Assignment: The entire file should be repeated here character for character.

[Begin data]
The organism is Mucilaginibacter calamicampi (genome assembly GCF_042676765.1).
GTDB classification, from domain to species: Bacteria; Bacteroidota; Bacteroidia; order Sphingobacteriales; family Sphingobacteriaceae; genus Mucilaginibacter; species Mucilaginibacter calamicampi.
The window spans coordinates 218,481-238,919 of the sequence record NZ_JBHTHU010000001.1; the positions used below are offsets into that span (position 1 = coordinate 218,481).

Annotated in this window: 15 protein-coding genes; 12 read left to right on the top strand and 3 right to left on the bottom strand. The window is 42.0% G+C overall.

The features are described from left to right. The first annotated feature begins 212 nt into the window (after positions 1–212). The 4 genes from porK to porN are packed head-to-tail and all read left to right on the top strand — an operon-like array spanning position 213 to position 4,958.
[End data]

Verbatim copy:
The organism is Mucilaginibacter calamicampi (genome assembly GCF_042676765.1).
GTDB classification, from domain to species: Bacteria; Bacteroidota; Bacteroidia; order Sphingobacteriales; family Sphingobacteriaceae; genus Mucilaginibacter; species Mucilaginibacter calamicampi.
The window spans coordinates 218,481-238,919 of the sequence record NZ_JBHTHU010000001.1; the positions used below are offsets into that span (position 1 = coordinate 218,481).

Annotated in this window: 15 protein-coding genes; 12 read left to right on the top strand and 3 right to left on the bottom strand. The window is 42.0% G+C overall.

The features are described from left to right. The first annotated feature begins 212 nt into the window (after positions 1–212). The 4 genes from porK to porN are packed head-to-tail and all read left to right on the top strand — an operon-like array spanning position 213 to position 4,958.